Zoll Medical has recalled its AED Plus automated external defibrillators following the deaths of two patients. According to a letter sent to customers, the patients died because the Zoll defibrillators failed to deliver a life-saving shock. According to the Food & Drug Administration (FDA), the Zoll AED Plus defibrillator is used by emergency or medical […]
Zoll Medical has recalled its AED Plus automated external defibrillators following the deaths of two patients. According to a letter sent to customers, the patients died because the <"https://www.yourlawyer.com/practice_areas/defective_medical_devices">Zoll defibrillators failed to deliver a life-saving shock.
According to the Food & Drug Administration (FDA), the Zoll AED Plus defibrillator is used by emergency or medical personnel, by others who have completed CPR AED training courses, or the public at large. It is intended to treat patients having a heart attack (cardiac arrest). The device analyzes an unconscious patientâ€™s heart rhythm and instructs the user to press a button that delivers an electrical shock to the heart to restore a normal heart rhythm.
The FDA has deemed the Zoll AED Plus defibrillator recall class I, its most serious type of recall. Class I recalls are issued when there is a reasonable probability that use of a device will cause serious injury or death.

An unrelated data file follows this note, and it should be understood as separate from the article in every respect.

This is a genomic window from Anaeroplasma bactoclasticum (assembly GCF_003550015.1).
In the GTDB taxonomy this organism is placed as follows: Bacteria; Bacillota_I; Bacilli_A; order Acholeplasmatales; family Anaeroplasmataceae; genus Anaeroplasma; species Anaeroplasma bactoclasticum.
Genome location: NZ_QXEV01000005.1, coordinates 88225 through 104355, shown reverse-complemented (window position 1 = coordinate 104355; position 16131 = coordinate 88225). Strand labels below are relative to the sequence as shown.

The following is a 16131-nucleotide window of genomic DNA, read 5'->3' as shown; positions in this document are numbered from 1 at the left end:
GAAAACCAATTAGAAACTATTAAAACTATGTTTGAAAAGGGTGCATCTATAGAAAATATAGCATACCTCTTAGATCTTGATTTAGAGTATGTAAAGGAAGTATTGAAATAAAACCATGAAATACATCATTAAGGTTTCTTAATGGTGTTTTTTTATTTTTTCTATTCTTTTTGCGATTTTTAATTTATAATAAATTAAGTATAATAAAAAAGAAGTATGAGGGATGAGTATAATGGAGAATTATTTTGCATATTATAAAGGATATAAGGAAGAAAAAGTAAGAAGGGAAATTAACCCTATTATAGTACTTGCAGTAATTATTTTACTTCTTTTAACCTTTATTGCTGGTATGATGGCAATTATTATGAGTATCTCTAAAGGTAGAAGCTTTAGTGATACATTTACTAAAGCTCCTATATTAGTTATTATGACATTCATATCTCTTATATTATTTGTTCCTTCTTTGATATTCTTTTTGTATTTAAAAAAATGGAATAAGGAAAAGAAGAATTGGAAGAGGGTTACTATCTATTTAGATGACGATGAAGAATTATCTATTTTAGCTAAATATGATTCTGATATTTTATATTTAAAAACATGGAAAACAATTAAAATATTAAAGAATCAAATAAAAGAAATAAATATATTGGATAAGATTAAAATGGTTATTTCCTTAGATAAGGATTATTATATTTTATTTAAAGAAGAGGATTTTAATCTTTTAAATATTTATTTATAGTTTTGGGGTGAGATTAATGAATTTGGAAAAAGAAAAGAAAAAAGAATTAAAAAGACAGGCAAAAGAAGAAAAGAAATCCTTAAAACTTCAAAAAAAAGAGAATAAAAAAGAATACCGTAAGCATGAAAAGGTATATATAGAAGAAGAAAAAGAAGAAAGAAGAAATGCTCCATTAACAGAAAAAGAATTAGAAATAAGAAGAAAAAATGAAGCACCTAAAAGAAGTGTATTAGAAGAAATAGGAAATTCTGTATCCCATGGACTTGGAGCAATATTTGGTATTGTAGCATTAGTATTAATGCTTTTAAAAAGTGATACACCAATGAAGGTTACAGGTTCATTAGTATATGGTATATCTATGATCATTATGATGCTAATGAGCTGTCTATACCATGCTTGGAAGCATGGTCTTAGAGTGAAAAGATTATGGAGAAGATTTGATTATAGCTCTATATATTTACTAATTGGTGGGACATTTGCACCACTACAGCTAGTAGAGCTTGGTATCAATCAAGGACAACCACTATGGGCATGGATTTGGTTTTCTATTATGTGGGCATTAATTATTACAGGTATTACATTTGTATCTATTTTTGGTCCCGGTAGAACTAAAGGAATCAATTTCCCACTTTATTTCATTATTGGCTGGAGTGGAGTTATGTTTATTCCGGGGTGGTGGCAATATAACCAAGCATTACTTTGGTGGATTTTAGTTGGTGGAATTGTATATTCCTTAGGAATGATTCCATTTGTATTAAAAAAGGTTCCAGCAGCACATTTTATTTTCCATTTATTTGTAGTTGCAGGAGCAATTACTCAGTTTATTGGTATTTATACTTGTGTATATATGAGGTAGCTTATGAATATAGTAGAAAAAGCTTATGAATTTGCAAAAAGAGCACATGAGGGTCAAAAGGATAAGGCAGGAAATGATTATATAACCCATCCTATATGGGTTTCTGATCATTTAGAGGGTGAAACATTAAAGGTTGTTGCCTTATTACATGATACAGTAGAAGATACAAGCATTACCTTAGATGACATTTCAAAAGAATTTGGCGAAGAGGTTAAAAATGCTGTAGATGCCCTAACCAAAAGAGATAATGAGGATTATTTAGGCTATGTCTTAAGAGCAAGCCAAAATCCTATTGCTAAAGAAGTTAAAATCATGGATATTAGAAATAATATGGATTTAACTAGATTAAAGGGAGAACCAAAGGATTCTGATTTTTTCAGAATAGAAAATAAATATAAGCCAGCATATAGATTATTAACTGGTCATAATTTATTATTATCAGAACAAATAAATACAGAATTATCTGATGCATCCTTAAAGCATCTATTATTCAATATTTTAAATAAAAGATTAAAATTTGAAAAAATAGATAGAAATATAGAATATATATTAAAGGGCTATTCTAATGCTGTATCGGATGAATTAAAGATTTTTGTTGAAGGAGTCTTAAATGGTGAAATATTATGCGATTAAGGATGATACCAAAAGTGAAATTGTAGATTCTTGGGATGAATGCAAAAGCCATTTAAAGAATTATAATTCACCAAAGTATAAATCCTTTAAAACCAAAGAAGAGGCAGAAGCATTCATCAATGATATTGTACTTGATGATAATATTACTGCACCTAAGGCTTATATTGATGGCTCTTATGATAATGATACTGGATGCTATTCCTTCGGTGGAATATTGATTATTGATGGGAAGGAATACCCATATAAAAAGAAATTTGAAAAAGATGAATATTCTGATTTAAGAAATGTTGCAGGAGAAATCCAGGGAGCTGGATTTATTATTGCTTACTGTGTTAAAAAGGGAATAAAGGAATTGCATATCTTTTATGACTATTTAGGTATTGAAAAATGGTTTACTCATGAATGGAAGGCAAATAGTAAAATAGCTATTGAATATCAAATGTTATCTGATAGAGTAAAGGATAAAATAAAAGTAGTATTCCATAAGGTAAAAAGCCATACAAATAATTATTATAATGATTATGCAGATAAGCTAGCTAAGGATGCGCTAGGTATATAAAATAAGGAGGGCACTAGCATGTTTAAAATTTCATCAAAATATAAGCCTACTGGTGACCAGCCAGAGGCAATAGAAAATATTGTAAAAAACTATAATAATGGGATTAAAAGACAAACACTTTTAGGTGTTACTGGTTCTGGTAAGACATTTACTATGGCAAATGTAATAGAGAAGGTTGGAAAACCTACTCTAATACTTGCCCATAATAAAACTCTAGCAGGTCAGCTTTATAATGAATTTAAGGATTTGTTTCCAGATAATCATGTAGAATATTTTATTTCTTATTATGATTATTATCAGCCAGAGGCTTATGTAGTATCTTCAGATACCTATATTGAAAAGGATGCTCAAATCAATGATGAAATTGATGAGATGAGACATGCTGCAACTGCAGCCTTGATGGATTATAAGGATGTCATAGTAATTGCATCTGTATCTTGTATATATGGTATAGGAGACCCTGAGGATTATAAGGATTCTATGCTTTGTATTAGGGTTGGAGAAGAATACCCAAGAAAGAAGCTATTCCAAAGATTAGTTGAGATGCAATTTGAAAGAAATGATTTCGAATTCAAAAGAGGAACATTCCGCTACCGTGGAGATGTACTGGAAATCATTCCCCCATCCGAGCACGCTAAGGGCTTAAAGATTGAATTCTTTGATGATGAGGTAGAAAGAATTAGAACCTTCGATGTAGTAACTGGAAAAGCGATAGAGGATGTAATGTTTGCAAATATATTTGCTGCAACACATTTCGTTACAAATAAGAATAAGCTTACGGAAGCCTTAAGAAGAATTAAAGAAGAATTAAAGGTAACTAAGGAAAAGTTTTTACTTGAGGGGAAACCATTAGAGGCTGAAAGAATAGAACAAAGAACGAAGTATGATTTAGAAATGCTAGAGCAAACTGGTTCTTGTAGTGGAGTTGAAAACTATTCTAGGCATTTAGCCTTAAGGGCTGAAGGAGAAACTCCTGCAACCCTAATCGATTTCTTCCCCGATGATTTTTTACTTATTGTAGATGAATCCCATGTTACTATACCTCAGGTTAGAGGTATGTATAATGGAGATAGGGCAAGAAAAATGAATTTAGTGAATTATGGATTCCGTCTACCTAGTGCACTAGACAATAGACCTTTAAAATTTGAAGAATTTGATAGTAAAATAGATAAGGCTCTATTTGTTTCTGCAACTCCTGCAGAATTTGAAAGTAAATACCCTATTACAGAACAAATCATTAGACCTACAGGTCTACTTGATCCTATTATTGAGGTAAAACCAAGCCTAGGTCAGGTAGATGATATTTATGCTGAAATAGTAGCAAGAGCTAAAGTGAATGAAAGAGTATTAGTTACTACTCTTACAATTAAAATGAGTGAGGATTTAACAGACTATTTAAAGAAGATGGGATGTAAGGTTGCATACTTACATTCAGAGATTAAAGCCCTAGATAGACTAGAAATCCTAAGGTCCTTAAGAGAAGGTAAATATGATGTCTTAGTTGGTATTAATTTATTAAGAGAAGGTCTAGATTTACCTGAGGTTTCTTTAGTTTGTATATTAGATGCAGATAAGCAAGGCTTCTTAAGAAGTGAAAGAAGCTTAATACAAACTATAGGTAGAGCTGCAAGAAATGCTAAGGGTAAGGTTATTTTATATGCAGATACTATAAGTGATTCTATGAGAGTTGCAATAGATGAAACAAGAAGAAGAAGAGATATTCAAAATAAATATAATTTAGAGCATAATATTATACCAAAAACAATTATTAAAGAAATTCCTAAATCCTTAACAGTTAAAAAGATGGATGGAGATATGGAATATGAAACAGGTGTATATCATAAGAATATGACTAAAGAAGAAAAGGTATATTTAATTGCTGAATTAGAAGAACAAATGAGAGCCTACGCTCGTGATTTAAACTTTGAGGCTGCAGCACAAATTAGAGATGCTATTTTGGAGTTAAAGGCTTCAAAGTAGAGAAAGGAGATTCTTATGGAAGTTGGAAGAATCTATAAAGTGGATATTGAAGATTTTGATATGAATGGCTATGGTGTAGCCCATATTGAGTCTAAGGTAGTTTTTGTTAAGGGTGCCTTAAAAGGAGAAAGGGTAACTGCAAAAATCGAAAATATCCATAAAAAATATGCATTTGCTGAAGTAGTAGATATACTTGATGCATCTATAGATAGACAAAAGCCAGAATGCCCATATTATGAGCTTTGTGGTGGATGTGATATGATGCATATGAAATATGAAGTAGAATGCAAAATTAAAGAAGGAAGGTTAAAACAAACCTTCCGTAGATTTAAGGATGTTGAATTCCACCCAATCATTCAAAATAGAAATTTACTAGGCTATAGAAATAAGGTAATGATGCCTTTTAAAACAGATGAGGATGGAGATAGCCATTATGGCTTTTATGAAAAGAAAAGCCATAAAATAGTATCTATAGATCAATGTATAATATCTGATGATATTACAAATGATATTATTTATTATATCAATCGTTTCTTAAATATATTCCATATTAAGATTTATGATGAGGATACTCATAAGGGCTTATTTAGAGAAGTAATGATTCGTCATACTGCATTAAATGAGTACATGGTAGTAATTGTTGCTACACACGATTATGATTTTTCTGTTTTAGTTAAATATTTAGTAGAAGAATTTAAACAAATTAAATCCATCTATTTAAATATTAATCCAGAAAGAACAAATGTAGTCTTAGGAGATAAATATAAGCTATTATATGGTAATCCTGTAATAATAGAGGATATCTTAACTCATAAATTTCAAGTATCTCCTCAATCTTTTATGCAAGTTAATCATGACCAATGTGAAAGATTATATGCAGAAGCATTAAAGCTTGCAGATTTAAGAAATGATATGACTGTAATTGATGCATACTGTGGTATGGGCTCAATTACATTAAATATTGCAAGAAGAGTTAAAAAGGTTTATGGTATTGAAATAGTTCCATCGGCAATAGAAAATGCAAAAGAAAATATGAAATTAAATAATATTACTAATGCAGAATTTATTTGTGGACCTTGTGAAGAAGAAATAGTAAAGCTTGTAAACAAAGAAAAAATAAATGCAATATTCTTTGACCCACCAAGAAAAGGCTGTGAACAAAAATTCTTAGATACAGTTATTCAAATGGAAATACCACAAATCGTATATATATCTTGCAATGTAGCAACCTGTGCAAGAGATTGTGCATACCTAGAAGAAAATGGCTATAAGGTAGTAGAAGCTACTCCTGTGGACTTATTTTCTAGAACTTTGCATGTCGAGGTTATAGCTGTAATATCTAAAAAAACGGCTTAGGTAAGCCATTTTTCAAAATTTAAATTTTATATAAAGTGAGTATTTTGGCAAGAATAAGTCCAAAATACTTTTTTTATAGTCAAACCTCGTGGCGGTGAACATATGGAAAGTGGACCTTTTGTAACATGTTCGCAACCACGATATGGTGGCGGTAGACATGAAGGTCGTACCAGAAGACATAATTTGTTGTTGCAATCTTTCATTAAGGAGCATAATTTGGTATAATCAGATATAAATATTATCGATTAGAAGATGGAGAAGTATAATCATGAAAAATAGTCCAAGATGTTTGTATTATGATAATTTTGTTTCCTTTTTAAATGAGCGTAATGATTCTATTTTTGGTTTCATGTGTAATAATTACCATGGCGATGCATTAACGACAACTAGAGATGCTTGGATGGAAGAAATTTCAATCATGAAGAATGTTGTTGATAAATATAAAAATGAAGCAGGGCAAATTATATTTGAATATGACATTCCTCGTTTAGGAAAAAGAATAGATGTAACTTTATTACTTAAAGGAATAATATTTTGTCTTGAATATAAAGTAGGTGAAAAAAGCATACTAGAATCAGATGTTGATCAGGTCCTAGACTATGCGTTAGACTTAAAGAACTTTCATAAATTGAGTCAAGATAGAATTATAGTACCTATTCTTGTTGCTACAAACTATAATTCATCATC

According to the letter, the company has received reports that following a long period (typically greater than four years) without use, a Zoll AED Plus may prompt â€œchange batteriesâ€ during use and fail to deliver a defibrillation shock, which could result in failure to resuscitate a patient. In some instances turning the device off completely, waiting for at least ten seconds for the unit to re-set and then turning it back on has restored the unitâ€™s ability to deliver defibrillation therapy as intended.
According to the customer letter, the Zoll defibrillators may have failed because of faulty battery test software installed in the devices. The test software “does not adequately detect defective batteries,” the letter said. It appears that the identified problem is most likely to occur with units that have been in the field for longer than 3 years, a population of approximately 80,000 units.
Changing the batteries in the device will not prevent its failure. Zoll said customers should update the device software, which can be downloaded for free at www.ZOLLAEDPlusbatteryhelp.com.
Zoll has confirmed that it received one report of a clinical event in which a defibrillation shock was not delivered, the patient subsequently died. An evaluation of the device found that the batteries experienced the identified problem. A subsequent review of all reported patient events found up to three additional cases in which a shock was not delivered to a patient, and the battery may have experienced the identified problem. According to the letter, one of those patients subsequently died.
The recall applies to all Zoll AED Plus devices manufactured prior to February 12, 2009 may be affected, a total of approximately 180,000 units. The devices involved in the recall carry serial numbers “below X _ _ _200000”.
At this time Zoll is not recommending the removal of any AED Plus defibrillators from service. Affected units will be capable of detecting defective batteries during the self-test after the recommended software upgrade. Once the software upgrade has been installed, batteries on the device should be changed every three years. If the Zoll AED Plus defibrillator shuts off or otherwise malfunctions during patient therapy, continued CPR is recommended.
More battery-related cases: